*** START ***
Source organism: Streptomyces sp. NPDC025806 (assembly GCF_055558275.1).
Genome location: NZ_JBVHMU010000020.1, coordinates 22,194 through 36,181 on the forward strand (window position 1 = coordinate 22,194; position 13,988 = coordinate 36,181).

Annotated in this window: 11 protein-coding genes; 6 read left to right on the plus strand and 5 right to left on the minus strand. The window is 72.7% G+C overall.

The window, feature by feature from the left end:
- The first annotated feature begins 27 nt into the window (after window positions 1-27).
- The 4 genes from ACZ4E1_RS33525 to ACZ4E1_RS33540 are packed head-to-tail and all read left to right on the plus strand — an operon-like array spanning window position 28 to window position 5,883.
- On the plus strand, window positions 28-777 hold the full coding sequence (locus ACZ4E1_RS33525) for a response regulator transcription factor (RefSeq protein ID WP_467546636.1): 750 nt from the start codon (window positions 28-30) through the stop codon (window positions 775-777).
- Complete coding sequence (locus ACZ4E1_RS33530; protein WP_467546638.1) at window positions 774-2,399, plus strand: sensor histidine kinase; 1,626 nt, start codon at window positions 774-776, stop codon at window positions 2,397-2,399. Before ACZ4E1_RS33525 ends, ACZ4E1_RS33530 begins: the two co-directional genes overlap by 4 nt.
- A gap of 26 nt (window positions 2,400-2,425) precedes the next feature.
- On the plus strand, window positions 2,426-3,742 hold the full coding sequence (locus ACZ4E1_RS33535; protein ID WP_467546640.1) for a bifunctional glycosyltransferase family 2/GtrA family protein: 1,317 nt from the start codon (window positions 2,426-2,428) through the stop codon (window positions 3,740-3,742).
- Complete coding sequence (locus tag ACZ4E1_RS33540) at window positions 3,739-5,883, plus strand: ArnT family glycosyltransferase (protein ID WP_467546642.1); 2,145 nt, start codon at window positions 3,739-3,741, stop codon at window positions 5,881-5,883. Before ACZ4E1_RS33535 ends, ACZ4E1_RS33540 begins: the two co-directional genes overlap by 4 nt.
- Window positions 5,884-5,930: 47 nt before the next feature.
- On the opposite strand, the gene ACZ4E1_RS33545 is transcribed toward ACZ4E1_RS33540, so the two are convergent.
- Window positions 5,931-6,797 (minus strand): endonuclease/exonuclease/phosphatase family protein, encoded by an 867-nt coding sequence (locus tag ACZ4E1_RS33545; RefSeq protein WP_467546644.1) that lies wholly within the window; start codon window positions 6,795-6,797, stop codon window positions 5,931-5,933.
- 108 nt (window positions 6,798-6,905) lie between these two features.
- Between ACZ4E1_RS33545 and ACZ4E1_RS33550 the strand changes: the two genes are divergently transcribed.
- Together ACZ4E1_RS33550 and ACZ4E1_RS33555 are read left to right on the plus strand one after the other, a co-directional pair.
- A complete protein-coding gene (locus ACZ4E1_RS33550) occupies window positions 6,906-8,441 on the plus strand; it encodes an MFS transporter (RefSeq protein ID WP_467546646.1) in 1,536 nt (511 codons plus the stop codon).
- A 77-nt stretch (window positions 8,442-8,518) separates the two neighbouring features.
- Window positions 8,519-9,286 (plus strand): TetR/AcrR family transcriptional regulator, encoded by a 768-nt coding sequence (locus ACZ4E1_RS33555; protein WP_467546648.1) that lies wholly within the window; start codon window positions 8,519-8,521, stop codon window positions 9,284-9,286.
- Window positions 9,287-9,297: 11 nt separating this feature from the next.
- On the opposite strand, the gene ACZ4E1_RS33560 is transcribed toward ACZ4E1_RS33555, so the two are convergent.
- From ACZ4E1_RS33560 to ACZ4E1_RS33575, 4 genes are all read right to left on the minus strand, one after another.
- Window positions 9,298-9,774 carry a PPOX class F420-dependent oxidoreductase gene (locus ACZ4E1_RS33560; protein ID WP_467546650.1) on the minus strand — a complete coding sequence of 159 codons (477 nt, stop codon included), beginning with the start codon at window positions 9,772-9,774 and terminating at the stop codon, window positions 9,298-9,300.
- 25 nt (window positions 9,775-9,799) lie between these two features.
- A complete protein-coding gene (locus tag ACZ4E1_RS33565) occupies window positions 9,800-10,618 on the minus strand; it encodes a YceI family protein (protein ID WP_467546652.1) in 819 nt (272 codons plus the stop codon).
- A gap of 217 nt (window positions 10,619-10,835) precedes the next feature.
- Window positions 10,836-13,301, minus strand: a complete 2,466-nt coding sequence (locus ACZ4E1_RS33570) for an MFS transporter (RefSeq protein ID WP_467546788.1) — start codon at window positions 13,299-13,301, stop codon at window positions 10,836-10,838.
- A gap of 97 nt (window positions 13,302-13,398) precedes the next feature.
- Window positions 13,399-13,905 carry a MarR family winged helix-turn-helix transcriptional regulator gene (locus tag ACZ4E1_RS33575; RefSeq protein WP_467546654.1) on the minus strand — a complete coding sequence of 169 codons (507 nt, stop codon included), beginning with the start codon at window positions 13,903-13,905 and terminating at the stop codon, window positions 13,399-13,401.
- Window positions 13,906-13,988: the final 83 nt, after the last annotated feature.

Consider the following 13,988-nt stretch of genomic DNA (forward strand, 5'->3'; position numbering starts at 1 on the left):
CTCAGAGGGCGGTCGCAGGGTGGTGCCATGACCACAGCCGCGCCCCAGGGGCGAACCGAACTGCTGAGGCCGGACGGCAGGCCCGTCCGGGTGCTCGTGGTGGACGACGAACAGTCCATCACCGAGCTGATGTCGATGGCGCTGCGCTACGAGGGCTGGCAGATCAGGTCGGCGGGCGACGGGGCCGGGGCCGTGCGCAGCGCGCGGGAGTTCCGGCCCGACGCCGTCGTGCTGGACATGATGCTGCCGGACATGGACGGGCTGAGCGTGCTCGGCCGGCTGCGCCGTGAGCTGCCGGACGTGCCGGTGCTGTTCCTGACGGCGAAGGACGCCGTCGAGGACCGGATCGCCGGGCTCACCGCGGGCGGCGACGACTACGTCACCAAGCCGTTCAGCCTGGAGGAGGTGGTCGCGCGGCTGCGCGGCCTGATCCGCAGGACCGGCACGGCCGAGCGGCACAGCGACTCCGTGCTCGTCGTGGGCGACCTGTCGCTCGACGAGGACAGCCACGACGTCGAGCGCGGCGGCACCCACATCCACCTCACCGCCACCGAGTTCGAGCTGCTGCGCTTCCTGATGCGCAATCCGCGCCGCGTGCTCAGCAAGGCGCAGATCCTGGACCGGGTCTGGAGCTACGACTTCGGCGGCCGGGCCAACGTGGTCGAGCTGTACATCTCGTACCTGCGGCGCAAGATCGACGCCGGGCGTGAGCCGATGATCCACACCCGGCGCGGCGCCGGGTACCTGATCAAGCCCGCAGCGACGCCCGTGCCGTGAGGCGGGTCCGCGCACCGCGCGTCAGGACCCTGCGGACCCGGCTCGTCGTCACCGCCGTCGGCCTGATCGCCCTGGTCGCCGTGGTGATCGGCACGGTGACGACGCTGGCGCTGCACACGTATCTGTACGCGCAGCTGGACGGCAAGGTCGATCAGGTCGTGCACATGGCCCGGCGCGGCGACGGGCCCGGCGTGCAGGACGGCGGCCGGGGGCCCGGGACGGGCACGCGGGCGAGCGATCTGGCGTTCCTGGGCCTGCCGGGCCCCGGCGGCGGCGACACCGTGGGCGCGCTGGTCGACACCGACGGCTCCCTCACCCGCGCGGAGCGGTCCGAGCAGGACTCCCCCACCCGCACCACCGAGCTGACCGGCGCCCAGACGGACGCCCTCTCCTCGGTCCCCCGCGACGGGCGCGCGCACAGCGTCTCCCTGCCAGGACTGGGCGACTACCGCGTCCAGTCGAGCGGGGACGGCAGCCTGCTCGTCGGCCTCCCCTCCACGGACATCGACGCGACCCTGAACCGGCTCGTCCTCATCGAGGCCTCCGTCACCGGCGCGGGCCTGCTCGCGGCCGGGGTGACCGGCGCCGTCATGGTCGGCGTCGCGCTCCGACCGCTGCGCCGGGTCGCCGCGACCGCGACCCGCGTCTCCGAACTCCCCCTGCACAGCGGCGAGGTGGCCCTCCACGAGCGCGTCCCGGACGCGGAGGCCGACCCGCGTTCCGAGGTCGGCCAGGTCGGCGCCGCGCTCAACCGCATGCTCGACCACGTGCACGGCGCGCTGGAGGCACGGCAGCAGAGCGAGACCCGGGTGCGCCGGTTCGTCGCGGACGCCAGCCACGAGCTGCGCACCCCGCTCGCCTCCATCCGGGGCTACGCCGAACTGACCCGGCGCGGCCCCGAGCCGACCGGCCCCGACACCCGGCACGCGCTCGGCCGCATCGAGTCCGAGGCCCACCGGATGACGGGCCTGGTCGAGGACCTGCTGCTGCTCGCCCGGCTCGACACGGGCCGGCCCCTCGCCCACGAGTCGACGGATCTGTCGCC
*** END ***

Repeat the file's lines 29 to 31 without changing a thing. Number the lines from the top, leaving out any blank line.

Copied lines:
- A gap of 97 nt (window positions 13,302-13,398) precedes the next feature.
- Window positions 13,399-13,905 carry a MarR family winged helix-turn-helix transcriptional regulator gene (locus tag ACZ4E1_RS33575; RefSeq protein WP_467546654.1) on the minus strand — a complete coding sequence of 169 codons (507 nt, stop codon included), beginning with the start codon at window positions 13,903-13,905 and terminating at the stop codon, window positions 13,399-13,401.
- Window positions 13,906-13,988: the final 83 nt, after the last annotated feature.